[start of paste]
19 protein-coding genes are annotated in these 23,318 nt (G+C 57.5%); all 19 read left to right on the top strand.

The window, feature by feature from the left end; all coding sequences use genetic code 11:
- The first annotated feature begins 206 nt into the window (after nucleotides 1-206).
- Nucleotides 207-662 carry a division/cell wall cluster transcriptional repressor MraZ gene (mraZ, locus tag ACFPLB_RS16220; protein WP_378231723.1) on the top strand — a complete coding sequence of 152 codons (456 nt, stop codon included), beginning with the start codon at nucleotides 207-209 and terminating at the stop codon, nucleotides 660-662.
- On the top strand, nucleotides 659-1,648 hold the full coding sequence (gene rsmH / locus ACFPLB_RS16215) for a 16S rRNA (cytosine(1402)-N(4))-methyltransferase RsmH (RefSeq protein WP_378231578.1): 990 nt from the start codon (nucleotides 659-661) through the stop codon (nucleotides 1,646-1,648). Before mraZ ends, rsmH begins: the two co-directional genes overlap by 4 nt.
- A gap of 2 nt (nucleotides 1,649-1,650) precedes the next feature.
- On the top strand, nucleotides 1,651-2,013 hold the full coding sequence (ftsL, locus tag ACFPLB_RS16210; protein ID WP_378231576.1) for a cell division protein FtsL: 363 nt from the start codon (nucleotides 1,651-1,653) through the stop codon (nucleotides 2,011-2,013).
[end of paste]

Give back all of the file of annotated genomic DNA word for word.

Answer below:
19 protein-coding genes are annotated in these 23,318 nt (G+C 57.5%); all 19 read left to right on the top strand.

The window, feature by feature from the left end; all coding sequences use genetic code 11:
- The first annotated feature begins 206 nt into the window (after nucleotides 1-206).
- Nucleotides 207-662 carry a division/cell wall cluster transcriptional repressor MraZ gene (mraZ, locus tag ACFPLB_RS16220; protein WP_378231723.1) on the top strand — a complete coding sequence of 152 codons (456 nt, stop codon included), beginning with the start codon at nucleotides 207-209 and terminating at the stop codon, nucleotides 660-662.
- On the top strand, nucleotides 659-1,648 hold the full coding sequence (gene rsmH / locus ACFPLB_RS16215) for a 16S rRNA (cytosine(1402)-N(4))-methyltransferase RsmH (RefSeq protein WP_378231578.1): 990 nt from the start codon (nucleotides 659-661) through the stop codon (nucleotides 1,646-1,648). Before mraZ ends, rsmH begins: the two co-directional genes overlap by 4 nt.
- A gap of 2 nt (nucleotides 1,649-1,650) precedes the next feature.
- On the top strand, nucleotides 1,651-2,013 hold the full coding sequence (ftsL, locus tag ACFPLB_RS16210; protein ID WP_378231576.1) for a cell division protein FtsL: 363 nt from the start codon (nucleotides 1,651-1,653) through the stop codon (nucleotides 2,011-2,013).